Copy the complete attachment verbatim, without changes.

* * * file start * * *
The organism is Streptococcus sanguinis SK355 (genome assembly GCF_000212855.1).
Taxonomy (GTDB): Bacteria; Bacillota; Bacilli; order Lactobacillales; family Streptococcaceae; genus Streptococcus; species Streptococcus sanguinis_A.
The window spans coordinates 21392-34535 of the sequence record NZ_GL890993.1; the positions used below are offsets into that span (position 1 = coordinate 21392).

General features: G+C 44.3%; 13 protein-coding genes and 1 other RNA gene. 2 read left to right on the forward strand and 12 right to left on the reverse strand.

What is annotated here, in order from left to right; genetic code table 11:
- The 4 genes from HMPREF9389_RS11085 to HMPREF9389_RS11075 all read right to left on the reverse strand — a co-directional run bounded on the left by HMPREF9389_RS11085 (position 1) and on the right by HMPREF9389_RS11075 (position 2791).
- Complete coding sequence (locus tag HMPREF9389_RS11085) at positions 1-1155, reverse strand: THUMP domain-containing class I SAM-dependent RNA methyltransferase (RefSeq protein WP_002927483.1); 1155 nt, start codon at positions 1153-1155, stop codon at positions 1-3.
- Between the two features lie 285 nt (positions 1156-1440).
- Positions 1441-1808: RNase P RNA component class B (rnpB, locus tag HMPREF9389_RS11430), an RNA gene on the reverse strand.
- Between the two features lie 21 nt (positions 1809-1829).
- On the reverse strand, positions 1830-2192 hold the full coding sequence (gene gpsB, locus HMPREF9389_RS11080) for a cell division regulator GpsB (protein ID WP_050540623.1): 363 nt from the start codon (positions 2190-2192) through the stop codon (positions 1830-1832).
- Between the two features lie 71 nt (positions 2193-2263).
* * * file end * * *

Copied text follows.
The organism is Streptococcus sanguinis SK355 (genome assembly GCF_000212855.1).
Taxonomy (GTDB): Bacteria; Bacillota; Bacilli; order Lactobacillales; family Streptococcaceae; genus Streptococcus; species Streptococcus sanguinis_A.
The window spans coordinates 21392-34535 of the sequence record NZ_GL890993.1; the positions used below are offsets into that span (position 1 = coordinate 21392).

General features: G+C 44.3%; 13 protein-coding genes and 1 other RNA gene. 2 read left to right on the forward strand and 12 right to left on the reverse strand.

What is annotated here, in order from left to right; genetic code table 11:
- The 4 genes from HMPREF9389_RS11085 to HMPREF9389_RS11075 all read right to left on the reverse strand — a co-directional run bounded on the left by HMPREF9389_RS11085 (position 1) and on the right by HMPREF9389_RS11075 (position 2791).
- Complete coding sequence (locus tag HMPREF9389_RS11085) at positions 1-1155, reverse strand: THUMP domain-containing class I SAM-dependent RNA methyltransferase (RefSeq protein WP_002927483.1); 1155 nt, start codon at positions 1153-1155, stop codon at positions 1-3.
- Between the two features lie 285 nt (positions 1156-1440).
- Positions 1441-1808: RNase P RNA component class B (rnpB, locus tag HMPREF9389_RS11430), an RNA gene on the reverse strand.
- Between the two features lie 21 nt (positions 1809-1829).
- On the reverse strand, positions 1830-2192 hold the full coding sequence (gene gpsB, locus HMPREF9389_RS11080) for a cell division regulator GpsB (protein ID WP_050540623.1): 363 nt from the start codon (positions 2190-2192) through the stop codon (positions 1830-1832).
- Between the two features lie 71 nt (positions 2193-2263).